UK travel ban: ‘Challenging’ ‘consequences’ for airlines and passengers as UK ‘cut off’

UK travel ban: Coronavirus restrictions detailed by expert

On Saturday evening Prime Minister Boris Johnson informed the nation of a new strain of COVID-19 detected in the UK which he says originated in Kent. According to reports, the ”new variant” may be more transmissible than other strains.

As concerns began to grow, nations around the world made the decision to cancel all travel in and out of the UK for varying amounts of time.

It is a move which CEO of the PC Agency Paul Charles says will have major “consequences for the UK”.

The travel expert said the UK was “being cut off” from other countries, which will impact both travel firms and would-be passengers.

Posting to Twitter, he said: “As #UK is being cut off, @ThePCAgency estimates 250,000 travellers affected outbound and inbound up until 1st January; losses of £400million in terms of lost bookings, refunds and crisis costs dealing with the situation. And those are conservative figures.”

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An array of EU countries have banned UK travel, including France, Germany and Belgium.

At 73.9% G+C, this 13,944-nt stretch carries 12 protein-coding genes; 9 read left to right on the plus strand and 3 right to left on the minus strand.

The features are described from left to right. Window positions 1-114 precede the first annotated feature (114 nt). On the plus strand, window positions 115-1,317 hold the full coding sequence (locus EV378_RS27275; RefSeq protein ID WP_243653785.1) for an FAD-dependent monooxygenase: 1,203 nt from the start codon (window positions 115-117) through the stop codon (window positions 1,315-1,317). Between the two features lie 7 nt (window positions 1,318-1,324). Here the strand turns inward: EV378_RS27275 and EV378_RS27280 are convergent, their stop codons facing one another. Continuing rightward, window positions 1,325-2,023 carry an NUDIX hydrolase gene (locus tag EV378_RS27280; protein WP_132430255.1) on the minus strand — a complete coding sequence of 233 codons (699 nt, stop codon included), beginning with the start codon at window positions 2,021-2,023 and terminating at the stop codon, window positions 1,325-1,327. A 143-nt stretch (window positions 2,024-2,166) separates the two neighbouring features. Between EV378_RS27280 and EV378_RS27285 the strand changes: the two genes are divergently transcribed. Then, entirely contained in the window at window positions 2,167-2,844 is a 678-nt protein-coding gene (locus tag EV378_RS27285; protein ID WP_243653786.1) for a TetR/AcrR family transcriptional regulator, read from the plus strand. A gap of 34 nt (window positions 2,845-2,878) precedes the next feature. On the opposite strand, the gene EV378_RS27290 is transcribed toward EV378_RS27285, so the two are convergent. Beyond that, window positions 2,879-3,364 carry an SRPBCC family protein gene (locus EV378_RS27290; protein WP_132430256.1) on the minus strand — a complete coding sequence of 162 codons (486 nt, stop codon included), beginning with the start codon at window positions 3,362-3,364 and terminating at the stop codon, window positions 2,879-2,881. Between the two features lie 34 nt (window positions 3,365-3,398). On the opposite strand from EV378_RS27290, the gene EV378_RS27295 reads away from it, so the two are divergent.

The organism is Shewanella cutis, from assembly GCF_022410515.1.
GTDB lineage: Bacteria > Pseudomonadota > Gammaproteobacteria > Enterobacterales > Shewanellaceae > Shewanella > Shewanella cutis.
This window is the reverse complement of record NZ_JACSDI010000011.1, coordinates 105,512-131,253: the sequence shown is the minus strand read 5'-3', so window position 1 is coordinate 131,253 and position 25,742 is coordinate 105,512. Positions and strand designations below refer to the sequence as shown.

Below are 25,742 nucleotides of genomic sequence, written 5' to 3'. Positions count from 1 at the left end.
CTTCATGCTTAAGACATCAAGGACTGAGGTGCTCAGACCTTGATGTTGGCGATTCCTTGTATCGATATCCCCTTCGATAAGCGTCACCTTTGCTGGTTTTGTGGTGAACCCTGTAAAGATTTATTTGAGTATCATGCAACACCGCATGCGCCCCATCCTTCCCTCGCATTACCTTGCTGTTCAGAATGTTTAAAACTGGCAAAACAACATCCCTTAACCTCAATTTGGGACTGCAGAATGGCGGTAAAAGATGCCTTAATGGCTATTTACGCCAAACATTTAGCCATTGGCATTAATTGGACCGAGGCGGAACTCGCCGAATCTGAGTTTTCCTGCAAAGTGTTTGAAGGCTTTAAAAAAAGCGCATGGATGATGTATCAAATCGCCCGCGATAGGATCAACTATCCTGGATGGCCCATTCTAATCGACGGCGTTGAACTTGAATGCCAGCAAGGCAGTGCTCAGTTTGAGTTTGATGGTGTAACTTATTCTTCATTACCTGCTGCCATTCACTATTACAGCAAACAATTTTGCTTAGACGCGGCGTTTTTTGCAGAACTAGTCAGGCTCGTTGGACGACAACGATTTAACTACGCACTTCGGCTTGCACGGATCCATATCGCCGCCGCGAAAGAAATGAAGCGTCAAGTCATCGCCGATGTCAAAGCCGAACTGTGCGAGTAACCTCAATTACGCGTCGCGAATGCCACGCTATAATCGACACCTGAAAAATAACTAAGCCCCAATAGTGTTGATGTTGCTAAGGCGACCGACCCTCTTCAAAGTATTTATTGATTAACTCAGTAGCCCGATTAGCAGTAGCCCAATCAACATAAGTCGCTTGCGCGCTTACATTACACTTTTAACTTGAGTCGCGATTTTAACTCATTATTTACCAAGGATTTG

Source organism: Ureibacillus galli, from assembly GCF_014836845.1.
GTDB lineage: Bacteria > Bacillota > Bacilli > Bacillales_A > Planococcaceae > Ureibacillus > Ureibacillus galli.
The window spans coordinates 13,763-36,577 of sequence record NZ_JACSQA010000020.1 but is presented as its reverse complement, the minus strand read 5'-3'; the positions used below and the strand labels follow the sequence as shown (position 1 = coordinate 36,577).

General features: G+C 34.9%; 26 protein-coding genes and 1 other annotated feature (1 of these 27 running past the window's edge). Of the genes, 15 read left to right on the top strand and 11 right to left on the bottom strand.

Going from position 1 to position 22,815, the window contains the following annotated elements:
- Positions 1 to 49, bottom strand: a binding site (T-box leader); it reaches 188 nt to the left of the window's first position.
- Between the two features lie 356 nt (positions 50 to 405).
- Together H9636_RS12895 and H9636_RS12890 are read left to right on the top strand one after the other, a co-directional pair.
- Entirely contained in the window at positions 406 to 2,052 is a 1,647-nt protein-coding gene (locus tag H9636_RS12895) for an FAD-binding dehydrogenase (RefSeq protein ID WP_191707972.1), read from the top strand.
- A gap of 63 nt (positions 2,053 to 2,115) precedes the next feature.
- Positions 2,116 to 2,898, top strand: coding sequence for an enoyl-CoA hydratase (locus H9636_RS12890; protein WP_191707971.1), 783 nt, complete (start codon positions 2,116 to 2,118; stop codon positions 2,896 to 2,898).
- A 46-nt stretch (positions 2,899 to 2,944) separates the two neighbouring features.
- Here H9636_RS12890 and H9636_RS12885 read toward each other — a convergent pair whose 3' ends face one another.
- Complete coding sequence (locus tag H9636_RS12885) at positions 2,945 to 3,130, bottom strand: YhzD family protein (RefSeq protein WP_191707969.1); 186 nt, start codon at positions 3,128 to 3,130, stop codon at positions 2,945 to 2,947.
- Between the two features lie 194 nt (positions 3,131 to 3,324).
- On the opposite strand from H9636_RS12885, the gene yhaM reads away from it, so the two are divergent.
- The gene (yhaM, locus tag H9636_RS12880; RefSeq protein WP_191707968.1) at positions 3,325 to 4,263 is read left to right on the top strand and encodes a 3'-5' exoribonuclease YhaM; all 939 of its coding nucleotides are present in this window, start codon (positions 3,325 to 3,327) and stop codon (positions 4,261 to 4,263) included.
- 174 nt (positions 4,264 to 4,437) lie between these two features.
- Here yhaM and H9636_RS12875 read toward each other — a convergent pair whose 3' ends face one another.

There are also a number of other non-EU countries, including Turkey and Kuwait.

Mr Charles states Canada’s Prime Minister Justin Trudeau is also considering “restricting” inbound flights from the UK.

As a result, the UK will face a number of major “consequences”.

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He continued: “The consequences of bans on #UK transport are immense – cargo backlog leading to Pre-Xmas goods/gifts not arriving; thousands of people stuck overseas; aircraft grounded; and just days before possible #Brexit.

“These are challenging times for airlines and operators.”

Many airlines and travel operators have already announced cancelled services.

Eurostar has shared updates on its Twitter regarding travel to France, Belgium and Amsterdam.

It will no longer be running trains between London, Brussels and Amsterdam on the 21 December.

Similarly, trains to France will be cancelled on the 21 and 22 of December.

Airlines, including TUI and British Airways, are contacting customers on impacted flights to discuss their options.

Ryanair and Aer Lingus have stated refunds will be offered to all customers due to travel on banned flights between Ireland and the UK.

Health Secretary Matt Hancock described the new strain as “out of control”, which has caused concern for outside nations.

witter users at Heathrow described the scenes as “chaos”.

Today, the Prime Minister will chair a meeting of the Government’s Cobra emergency committee.

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